Title page for ETD etd-03052000-10300043


Type of Document Dissertation
Author Dillard, Patricia Hutcherson
Author's Email Address pdillard@sbo.nps.k12.va.us
URN etd-03052000-10300043
Title Learning-Inhibiting Problems Experienced by Middle School Teachers: Implications for Staff Development
Degree Doctor of Education
Department Educational Leadership and Policy Studies
Advisory Committee
Advisor Name Title
Dawson, Christina M. Committee Chair
Gatewood, Thomas E. Committee Member
Parson, Stephen R. Committee Member
Salmon, Richard G. Committee Member
Twiford, Travis W. Committee Member
Keywords
  • Delivery of Instruction
  • Middle School Teacher Preparation
  • and Staff Development
  • Classroom Management
Date of Defense 2000-01-24
Availability mixed
Abstract
Learning-Inhibiting Problems Experienced by Middle School Teachers: Implications for Staff Development

Patricia H. Dillard

(ABSTRACT)

This study sought to determine if there were statistically significant differences between years of teaching experience and education relative to learning-inhibiting problems in the classroom. These differences were measured by responses on surveys, classroom observations, review of summative teacher appraisal instruments and focus group interviews.

A population of 271 middle school teachers of language art, social studies, mathematics and science were selected from one urban school district. Analysis of variance (ANOVA) was the statistical analysis procedure utilized to analyze the data.

Thirteen null hypotheses were tested at the .05 alpha level. The research failed to reject 12 null hypotheses of no statistically significant difference between years of teaching experience (0-5, 6-12, 13-20, 21+) and education (middle school trained, middle school untrained) and learning-inhibiting problems (chronic talking, refusing request, tardiness, inattentiveness, talking back to teachers) experienced by middle school teachers in the classroom. The only null hypothesis rejected was that no statistically significant difference existed between 0-5 years of teaching experience and the non-instructional strategy (consultation with an administrator) used to prevent learning-inhibiting problems in the classroom. The results of the data analysis revealed that teachers in the 0-5 range of teaching experience preferred consultation with administrators as the strategy for preventing disruptive behavior in the classroom.

Upon classroom observation, there was no statistically significant difference between years of teaching experience and the ability to manage a classroom. It was observed that teachers who circulated throughout the classroom while directing instruction and using questioning techniques were better able to manage the classroom and have fewer disruptions than teachers who stood in front of the class or who were seated and directed instruction.

Focus group members indicated that many disruptive behaviors can be addressed through appropriate instructional planning and delivery. Therefore, staff development should address a variety of instructional strategies that would prevent and eliminate specific learning-inhibiting problems as chronic talking, tardiness, inattentiveness, refusing request of teachers, and talking back to teachers in the classroom.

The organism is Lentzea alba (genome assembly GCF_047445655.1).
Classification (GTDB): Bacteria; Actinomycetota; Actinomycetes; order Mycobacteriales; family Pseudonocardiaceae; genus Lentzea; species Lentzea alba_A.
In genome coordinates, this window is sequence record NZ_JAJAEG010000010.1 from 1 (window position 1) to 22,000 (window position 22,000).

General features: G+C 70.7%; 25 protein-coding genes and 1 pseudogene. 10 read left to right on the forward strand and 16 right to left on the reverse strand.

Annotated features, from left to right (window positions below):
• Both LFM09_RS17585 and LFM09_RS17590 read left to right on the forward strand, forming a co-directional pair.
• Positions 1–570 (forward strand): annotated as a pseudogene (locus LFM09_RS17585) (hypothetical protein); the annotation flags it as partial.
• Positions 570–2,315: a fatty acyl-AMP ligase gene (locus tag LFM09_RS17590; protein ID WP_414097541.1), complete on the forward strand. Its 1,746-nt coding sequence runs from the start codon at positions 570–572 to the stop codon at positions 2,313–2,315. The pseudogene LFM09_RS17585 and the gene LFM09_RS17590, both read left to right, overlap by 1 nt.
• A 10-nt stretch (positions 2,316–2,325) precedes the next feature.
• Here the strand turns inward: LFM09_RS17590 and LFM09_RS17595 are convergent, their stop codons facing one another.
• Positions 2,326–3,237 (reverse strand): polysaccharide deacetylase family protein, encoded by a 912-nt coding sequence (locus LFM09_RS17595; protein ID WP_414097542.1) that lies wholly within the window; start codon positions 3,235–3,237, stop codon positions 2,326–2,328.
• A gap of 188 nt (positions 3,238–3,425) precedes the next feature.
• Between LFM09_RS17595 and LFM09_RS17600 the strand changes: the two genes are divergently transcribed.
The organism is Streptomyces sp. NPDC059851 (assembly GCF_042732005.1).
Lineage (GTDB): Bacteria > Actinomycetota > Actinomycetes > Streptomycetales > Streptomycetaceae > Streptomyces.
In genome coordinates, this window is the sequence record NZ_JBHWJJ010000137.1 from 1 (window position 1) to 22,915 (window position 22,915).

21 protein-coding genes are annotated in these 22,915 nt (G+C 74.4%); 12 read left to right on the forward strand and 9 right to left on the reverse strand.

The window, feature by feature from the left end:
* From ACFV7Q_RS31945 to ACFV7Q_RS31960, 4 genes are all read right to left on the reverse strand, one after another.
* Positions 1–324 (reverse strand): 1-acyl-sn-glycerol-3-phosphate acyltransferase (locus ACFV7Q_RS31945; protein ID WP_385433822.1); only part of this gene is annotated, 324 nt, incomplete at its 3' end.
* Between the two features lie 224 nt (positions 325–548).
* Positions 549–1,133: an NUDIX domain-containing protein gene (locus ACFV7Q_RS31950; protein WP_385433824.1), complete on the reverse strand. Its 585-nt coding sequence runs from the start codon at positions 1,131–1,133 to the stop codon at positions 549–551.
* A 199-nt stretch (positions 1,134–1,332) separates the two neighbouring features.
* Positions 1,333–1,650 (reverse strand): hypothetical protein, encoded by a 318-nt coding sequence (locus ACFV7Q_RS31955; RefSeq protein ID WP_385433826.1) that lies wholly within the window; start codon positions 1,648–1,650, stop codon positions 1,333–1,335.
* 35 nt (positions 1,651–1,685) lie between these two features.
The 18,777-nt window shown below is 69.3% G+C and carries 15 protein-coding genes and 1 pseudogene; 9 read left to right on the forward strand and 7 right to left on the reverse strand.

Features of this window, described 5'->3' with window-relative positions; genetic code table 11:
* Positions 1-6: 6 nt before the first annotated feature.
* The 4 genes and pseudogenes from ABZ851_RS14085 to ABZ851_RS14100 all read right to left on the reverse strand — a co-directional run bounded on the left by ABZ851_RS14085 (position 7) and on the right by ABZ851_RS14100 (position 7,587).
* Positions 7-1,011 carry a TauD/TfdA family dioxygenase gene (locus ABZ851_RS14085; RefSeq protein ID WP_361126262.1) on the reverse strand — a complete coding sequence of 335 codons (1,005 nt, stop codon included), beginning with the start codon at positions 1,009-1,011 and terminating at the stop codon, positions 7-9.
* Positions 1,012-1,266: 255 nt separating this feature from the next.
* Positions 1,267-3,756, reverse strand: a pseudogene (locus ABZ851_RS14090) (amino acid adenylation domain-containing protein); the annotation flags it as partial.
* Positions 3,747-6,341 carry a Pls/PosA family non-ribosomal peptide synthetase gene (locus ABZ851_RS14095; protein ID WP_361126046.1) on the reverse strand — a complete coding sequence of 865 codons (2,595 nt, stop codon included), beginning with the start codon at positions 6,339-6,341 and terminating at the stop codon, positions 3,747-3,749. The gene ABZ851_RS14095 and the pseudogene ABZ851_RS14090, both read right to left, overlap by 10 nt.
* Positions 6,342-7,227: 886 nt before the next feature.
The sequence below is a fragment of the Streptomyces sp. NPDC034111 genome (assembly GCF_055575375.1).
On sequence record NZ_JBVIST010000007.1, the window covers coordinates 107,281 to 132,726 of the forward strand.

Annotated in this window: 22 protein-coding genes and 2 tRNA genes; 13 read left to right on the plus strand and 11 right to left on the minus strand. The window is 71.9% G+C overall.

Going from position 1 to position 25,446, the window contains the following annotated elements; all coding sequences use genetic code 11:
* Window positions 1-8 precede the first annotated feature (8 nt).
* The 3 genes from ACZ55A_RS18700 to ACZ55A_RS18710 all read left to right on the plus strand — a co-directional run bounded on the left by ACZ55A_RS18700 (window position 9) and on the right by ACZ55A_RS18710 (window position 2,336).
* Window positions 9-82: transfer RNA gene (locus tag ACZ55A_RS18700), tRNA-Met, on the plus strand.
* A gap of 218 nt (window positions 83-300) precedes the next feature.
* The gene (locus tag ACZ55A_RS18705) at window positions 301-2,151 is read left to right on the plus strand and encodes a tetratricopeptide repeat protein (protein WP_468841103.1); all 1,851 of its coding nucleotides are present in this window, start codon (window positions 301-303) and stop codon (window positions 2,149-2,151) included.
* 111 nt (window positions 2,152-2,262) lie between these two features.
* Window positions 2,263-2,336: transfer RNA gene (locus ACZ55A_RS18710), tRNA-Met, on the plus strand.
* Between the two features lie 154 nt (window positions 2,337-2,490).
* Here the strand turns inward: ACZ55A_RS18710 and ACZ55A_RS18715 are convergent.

Files
  Filename       Size       Approximate Download Time (Hours:Minutes:Seconds) 
 
 28.8 Modem   56K Modem   ISDN (64 Kb)   ISDN (128 Kb)   Higher-speed Access 
[VT] Abstract.pdf 5.37 Kb 00:00:01 < 00:00:01 < 00:00:01 < 00:00:01 < 00:00:01
[VT] Acknowledgement.pdf 4.57 Kb 00:00:01 < 00:00:01 < 00:00:01 < 00:00:01 < 00:00:01
[VT] AppendixA.pdf 4.71 Kb 00:00:01 < 00:00:01 < 00:00:01 < 00:00:01 < 00:00:01
[VT] AppendixB.pdf 6.75 Kb 00:00:01 < 00:00:01 < 00:00:01 < 00:00:01 < 00:00:01
[VT] AppendixC.pdf 16.28 Kb 00:00:04 00:00:02 00:00:02 00:00:01 < 00:00:01
[VT] AppendixD.pdf 5.25 Kb 00:00:01 < 00:00:01 < 00:00:01 < 00:00:01 < 00:00:01
[VT] AppendixE.pdf 5.35 Kb 00:00:01 < 00:00:01 < 00:00:01 < 00:00:01 < 00:00:01
[VT] AppendixF.pdf 11.94 Kb 00:00:03 00:00:01 00:00:01 < 00:00:01 < 00:00:01
[VT] AppendixG.pdf 24.70 Kb 00:00:06 00:00:03 00:00:03 00:00:01 < 00:00:01
[VT] AppendixH.pdf 5.62 Kb 00:00:01 < 00:00:01 < 00:00:01 < 00:00:01 < 00:00:01
[VT] AppendixI.pdf 5.30 Kb 00:00:01 < 00:00:01 < 00:00:01 < 00:00:01 < 00:00:01
[VT] AppendixJ.pdf 18.31 Kb 00:00:05 00:00:02 00:00:02 00:00:01 < 00:00:01
[VT] AppendixK.pdf 5.36 Kb 00:00:01 < 00:00:01 < 00:00:01 < 00:00:01 < 00:00:01
[VT] Chapter1.pdf 53.90 Kb 00:00:14 00:00:07 00:00:06 00:00:03 < 00:00:01
[VT] Chapter2.pdf 21.94 Kb 00:00:06 00:00:03 00:00:02 00:00:01 < 00:00:01
[VT] Chapter3.pdf 24.33 Kb 00:00:06 00:00:03 00:00:03 00:00:01 < 00:00:01
[VT] Chapter4.pdf 64.30 Kb 00:00:17 00:00:09 00:00:08 00:00:04 < 00:00:01
[VT] Chapter5.pdf 104.66 Kb 00:00:29 00:00:14 00:00:13 00:00:06 < 00:00:01
[VT] Cover.pdf 4.09 Kb 00:00:01 < 00:00:01 < 00:00:01 < 00:00:01 < 00:00:01
[VT] Dedication.pdf 3.87 Kb 00:00:01 < 00:00:01 < 00:00:01 < 00:00:01 < 00:00:01
[VT] LISTFIGURES.pdf 3.10 Kb < 00:00:01 < 00:00:01 < 00:00:01 < 00:00:01 < 00:00:01
[VT] LISTTABLES.pdf 6.87 Kb 00:00:01 < 00:00:01 < 00:00:01 < 00:00:01 < 00:00:01
[VT] References.pdf 18.66 Kb 00:00:05 00:00:02 00:00:02 00:00:01 < 00:00:01
[VT] TOC.pdf 10.41 Kb 00:00:02 00:00:01 00:00:01 < 00:00:01 < 00:00:01
[VT] VITA.pdf 10.60 Kb 00:00:02 00:00:01 00:00:01 < 00:00:01 < 00:00:01
[VT] indicates that a file or directory is accessible from the Virginia Tech campus network only.

Browse All Available ETDs by ( Author | Department )

dla home
etds imagebase journals news ereserve special collections
virgnia tech home contact dla university libraries

If you have questions or technical problems, please Contact DLA.